By Eriq Gardner
The children of comic book icon Jack Kirby have officially sued Marvel to terminate copyrights and gain profits from such lucrative comic creations as Iron Man, X-Men, The Incredible Hulk and Spider-Man.
The suit, filed in U.S. District Court in Los Angeles, follows the September move by the estate to send out 45 notices of termination
to Marvel and owner the Walt Disney Co., as well as Sony, Universal, Fox and others, hoping to recapture control of much of Kirby's work. In January, Marvel filed its own lawsuit
claiming the creations were "work-made-for-hire" and that Marvel was
the real "author" of such works under the 1909 Copyright Act.
In the 1950s and 1960s, Kirby was instrumental in conceiving many popular characters and had a big hand with Stan Lee in helping flesh out and draw the Marvel universe. Kirby died in 1994, passing along his interests to his three daughters and one son.
The complaint seeks declaratory relief, including copyright termination and profits. It describes the backstory of Kirby's creative period, particularly from 1958 to 1963, when Marvel existed in a tiny office with few employees and relied upon "freelancers to which they had little or no obligation." Kirby disputes Marvel's work-for-hire theory.
Because Kirby often worked in tandem with others, particularly Lee, the complaint is careful about what the estate believes it is entitled to control: "With respect to Co-Owned Kirby Works, as of the respective Termination Dates, Defendants will jointly own the copyrights to such works for their renewal terms: both Plaintiffs and Defendants will have the non-exclusive right to exploit such jointly owned copyrights..."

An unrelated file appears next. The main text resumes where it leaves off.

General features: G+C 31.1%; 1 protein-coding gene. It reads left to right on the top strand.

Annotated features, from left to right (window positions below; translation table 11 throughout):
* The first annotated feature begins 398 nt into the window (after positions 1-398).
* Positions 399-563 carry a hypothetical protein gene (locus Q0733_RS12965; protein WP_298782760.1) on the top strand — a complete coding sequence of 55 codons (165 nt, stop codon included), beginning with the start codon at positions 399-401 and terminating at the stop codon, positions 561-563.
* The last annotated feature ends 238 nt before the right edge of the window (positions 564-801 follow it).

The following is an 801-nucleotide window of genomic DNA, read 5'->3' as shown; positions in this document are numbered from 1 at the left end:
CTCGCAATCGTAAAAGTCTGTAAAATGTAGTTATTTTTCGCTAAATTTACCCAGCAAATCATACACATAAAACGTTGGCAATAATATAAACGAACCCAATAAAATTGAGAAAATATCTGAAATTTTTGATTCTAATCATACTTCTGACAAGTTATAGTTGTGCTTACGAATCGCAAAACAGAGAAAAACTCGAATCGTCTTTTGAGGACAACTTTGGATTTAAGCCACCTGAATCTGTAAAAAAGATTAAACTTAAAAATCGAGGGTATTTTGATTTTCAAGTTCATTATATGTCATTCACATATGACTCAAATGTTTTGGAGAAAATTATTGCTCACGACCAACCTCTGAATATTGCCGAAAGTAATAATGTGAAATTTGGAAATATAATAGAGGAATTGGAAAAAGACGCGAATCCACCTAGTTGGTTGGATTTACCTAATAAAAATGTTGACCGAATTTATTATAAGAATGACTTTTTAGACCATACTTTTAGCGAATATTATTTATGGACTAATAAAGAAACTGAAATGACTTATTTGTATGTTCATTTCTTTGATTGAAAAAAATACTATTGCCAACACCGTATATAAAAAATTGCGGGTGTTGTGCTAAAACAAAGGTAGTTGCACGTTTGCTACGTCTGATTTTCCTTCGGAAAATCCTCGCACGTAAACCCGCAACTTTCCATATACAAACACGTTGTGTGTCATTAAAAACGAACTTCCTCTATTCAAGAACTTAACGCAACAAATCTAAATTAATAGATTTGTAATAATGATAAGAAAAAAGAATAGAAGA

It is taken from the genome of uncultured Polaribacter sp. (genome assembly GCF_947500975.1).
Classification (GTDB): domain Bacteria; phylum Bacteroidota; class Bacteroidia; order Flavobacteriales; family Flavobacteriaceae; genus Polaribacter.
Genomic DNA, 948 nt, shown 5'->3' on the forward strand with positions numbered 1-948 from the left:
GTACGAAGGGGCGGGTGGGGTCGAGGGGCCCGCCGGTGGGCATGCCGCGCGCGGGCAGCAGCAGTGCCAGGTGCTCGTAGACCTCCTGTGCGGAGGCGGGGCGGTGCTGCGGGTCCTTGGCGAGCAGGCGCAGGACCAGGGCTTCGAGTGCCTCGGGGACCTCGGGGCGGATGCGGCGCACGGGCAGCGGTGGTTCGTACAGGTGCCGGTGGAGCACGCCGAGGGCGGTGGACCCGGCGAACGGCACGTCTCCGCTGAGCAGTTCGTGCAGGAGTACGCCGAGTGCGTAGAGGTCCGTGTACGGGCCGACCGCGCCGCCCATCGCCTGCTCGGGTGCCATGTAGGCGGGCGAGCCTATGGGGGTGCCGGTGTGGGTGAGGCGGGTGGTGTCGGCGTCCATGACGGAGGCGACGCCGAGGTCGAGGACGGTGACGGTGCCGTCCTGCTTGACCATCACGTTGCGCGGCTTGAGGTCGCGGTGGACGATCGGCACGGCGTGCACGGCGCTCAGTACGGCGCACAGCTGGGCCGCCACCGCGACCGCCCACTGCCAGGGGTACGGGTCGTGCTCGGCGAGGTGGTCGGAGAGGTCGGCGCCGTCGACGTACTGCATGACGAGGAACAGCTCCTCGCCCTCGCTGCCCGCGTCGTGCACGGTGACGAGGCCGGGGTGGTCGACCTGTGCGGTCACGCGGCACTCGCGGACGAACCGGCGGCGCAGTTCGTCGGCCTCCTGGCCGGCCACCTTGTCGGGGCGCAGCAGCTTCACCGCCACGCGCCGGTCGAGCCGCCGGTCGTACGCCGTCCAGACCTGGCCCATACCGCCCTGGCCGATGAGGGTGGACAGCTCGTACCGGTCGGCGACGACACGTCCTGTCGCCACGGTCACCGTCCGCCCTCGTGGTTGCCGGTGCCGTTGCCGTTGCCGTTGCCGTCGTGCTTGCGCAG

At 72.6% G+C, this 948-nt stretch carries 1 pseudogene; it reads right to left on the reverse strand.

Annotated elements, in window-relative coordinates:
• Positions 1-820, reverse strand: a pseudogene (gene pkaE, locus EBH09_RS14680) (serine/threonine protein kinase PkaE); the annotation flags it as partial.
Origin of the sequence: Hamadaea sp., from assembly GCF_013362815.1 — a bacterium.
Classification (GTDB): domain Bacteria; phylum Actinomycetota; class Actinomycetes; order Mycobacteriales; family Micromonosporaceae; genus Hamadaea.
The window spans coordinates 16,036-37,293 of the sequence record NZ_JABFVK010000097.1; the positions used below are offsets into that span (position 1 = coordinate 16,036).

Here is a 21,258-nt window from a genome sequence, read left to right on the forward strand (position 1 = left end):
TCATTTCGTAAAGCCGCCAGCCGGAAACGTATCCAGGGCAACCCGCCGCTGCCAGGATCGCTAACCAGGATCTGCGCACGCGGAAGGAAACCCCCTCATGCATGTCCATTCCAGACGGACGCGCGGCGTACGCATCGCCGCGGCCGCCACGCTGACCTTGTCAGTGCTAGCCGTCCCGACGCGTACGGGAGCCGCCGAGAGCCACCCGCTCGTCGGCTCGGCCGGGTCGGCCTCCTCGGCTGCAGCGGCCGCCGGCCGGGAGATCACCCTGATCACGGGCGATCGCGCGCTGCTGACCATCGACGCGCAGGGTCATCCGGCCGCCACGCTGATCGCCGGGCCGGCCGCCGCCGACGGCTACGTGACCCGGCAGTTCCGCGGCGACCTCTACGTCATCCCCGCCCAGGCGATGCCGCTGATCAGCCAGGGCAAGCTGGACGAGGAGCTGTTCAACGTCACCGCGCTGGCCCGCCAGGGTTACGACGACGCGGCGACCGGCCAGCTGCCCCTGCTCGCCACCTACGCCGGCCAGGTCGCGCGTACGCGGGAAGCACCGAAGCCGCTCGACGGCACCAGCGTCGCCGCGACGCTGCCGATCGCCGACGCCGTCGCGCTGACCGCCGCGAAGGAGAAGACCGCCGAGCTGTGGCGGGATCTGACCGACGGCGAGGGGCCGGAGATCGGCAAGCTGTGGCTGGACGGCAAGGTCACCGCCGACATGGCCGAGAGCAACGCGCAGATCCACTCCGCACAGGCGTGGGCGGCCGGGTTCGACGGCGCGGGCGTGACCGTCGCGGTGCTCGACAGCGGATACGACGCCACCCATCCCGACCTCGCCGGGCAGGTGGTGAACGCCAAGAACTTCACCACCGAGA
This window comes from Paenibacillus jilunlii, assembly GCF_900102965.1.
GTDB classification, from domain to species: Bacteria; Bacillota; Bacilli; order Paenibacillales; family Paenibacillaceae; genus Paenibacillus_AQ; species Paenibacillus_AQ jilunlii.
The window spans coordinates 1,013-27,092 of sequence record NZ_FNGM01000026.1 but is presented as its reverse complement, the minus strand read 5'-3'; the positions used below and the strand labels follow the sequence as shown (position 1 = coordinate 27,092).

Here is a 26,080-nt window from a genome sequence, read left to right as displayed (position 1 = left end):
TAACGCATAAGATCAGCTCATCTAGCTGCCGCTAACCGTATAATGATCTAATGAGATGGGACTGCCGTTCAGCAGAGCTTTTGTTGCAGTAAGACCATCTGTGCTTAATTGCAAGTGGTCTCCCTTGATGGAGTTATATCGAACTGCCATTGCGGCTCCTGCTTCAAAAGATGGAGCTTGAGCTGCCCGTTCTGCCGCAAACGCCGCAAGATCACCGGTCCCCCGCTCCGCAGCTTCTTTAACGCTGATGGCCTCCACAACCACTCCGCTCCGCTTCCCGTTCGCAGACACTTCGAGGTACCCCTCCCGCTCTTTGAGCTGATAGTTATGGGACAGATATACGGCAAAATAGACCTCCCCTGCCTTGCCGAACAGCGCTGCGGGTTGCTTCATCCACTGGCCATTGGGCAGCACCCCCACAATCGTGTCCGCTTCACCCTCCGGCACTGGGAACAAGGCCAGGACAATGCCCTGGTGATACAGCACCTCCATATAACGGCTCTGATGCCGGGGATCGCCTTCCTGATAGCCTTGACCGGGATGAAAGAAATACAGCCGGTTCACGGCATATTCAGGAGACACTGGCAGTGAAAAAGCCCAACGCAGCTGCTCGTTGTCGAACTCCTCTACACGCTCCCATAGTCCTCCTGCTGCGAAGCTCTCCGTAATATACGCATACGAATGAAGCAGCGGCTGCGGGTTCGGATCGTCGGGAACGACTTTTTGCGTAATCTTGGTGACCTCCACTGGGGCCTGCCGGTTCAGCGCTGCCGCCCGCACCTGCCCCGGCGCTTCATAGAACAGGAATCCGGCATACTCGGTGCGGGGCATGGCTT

In other words, even though various studios currently have a license to produce movies such as "Spider-Man" (Sony) and "X-Men" (Fox), the estate's court action could give it the ability to license competing versions. If it wins termination, that is. Disney and the other studios are sure to throw all of their superpower legal muscle at this fight.
The Kirby estate doesn't state how much it thinks it's owed, but any termination of copyrights could be worth tens of millions of dollars, if not more. Last year Disney bought Marvel
for a whopping $4 billion.
One surprise in the lawsuit is an unexpected claim under the Lanham Act. The lawsuit targets two films, "The Incredible Hulk" released in 2008 and "X-Men Origins: Wolverine" released last year, as films that it claims were misrepresented in commercial advertising and promotion. The estate claims that Kirby was not properly identified as being the author or co-author of these works. The estate is seeking "up to three times the damages they sustained and will sustain," which isn't specifically identified, but could be significant. "Wolverine" made almost $375 million in worldwide gross.
Here's the full complaint
filed by Marc Toberoff, attorney for the Kirby estate. Toberoff also is battling Warner Bros
. over Superman on behalf of the Jerry Siegel estate.